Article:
'Great change': Israeli president says received delegation of Pakistani expats

Published May 29, 2022
Israel President Isaac Herzog gives a special address at the World Economic Forum annual meeting, — Screenshot courtesy: WEF website
Israel President Isaac Herzog gives a special address at the World Economic Forum annual meeting, — Screenshot courtesy: WEF website

Israel President Isaac Herzog has said that he recently received a delegation of Pakistani-Americans, calling it an "amazing experience" and referring to it as an example that showed him "great change" vis-a-vis Israel's ties with the Muslim world.

Herzog delivered these remarks during a special address at the annual World Economic Forum (WEF) meeting on May 26 in Davos, Switzerland, while talking about the Abraham Accords — a deal brokered by the United States in 2020 which saw normalisation of relations between Israel, the United Arab Emirates (UAE) and Bahrain.

"The Abraham Accords are giving a lot of yield. How would you see this for enlarging the scope of cooperation?" asked WEF President Børge Brende.

"I'll tell you, you know, we are seeing it in all levels of life. Not speaking about just mere visits. We are seeing interest on all economic, scientific, innovation levels but I will tell you more about the personal feelings," the president replied.

Herzog said that he had received two delegations last week which showed "the great change".

"One was a delegation of young opinion-makers from Morocco who have aligned on Facebook with an Israeli [group]. They both came and sat with us for an hour and it was just amazing to listen to the experience of breaking barriers and moving forward and intertwining with each other," he said.

The next day, Herzog said, he received a delegation of Pakistani expats who lived in the US "together with other members of other countries in their region".

"And I must say this was an amazing experience. We haven't had a group of Pakistani leaders in Israel in such scope. And that all stems from the Abraham Accords, meaning Jews and Muslims can dwell together in the region [...]."

Although Herzog did not mention details about the Pakistanis he met, Sharaka — an Israeli non-government organisation (NGO) — had organised a visit of a Pakistan-American delegation to "promote peace in the Middle East".

Pakistan does not recognise Israel and, therefore, doesn’t have diplomatic relations with it. Pakistan has been a staunch supporter of demands for a Palestinian state. After the Abraham accords, Pakistan had made clear that it cannot recognise Israel until a "just settlement of the Palestinian issue" is found.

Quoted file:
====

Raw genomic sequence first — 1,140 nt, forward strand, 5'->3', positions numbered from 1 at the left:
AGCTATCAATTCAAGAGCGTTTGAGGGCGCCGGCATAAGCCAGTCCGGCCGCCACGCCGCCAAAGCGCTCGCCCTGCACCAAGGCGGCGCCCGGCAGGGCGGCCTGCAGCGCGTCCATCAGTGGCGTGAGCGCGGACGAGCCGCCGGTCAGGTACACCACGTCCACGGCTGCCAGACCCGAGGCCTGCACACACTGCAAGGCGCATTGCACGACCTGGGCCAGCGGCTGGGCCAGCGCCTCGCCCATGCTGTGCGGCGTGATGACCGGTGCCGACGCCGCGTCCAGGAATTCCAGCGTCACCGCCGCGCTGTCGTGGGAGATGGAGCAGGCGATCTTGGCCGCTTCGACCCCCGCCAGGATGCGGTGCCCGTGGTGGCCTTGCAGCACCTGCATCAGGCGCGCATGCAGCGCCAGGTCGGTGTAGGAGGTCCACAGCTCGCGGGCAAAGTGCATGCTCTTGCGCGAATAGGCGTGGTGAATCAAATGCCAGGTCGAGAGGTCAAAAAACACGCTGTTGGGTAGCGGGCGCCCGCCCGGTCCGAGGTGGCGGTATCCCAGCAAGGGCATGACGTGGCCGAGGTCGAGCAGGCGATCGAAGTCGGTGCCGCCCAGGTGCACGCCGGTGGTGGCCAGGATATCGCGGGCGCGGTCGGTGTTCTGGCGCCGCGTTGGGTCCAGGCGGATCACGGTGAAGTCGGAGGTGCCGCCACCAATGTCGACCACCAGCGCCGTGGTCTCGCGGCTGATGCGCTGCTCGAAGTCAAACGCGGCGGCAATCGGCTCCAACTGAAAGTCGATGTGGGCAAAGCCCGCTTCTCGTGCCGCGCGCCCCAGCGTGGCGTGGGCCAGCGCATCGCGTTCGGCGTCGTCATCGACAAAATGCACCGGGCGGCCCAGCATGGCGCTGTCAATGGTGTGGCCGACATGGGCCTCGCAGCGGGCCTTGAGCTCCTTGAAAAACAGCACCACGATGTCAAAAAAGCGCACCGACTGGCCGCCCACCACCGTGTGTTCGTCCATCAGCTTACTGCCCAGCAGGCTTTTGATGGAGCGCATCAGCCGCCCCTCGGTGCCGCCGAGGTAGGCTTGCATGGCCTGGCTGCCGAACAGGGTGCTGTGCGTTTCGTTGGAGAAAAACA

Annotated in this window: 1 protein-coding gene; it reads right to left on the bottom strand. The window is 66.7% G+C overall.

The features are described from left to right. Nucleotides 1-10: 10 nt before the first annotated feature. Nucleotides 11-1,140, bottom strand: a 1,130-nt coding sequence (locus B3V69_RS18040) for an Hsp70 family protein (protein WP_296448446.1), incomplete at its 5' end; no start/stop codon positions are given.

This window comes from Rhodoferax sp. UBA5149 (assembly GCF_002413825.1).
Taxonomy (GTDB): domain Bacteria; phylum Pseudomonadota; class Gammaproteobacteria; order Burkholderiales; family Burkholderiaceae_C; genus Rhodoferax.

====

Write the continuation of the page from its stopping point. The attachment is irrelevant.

"For just and lasting peace, it is imperative to have a two-state solution in accordance with relevant United Nations and Organisation of Islamic Cooperation resolutions, with the pre-1967 borders and Al-Quds Al-Sharif as capital of a viable, independent and contiguous Palestinian State," the Foreign Office had said at the time.

However, the two countries have long maintained undeclared contacts at a lower level and the only known interaction took place on Sept 1, 2005, between the then foreign minister Khurshid Kasuri and his Israeli counterpart Silvan Shalom.

PTI Chairman Imran Khan addressed the delegation's meeting during a rally in Charsadda today, saying that "slaves of the US" in the government would do everything ordered to them.

Lashing out at the government, he alleged that it would strike a deal with India at the expense of Kashmiris and also recognise Israel.

Meanwhile, PTI leader Shireen Mazari construed the Israeli leader's comments as "another commitment made to US under regime change conspiracy by imported government and other co-conspirators fulfilled!"

"Shameful subservience!" she said on Twitter.

PTI's Imran Ismail said that all those who had called party chairman Imran Khan a "Jewish agent" their entire lives were now proven to be "certified Jewish agents and slaves".

The pride of the nation is being auctioned off due to this shameful slavery, he said.

Meanwhile, the Foreign Office "categorically rejected" the notion of any delegation from Pakistan visiting Israel.

It said the visit in question was arranged by a foreign NGO and Pakistan’s position on the Palestinian issue was "clear and unambiguous". "There is no change whatsoever in our policy on which there is complete national consensus," the FO statement added.

"Pakistan steadfastly supports the Palestinian people’s inalienable right to self-determination. The establishment of an independent, viable and contiguous Palestinian State with pre-1967 borders and Al-Quds Al-Sharif as its capital, in accordance with the relevant UN and OIC resolutions, is imperative for just and lasting peace in the region," the FO said.

Planning Minister Ahsan Iqbal also said that no official or semi-official Pakistani delegation had conducted meetings.

He said the policy of the government was "clear" and it did not recognise the state of Israel. "All our sympathies are with our Palestinian brothers and sisters," Iqbal added.

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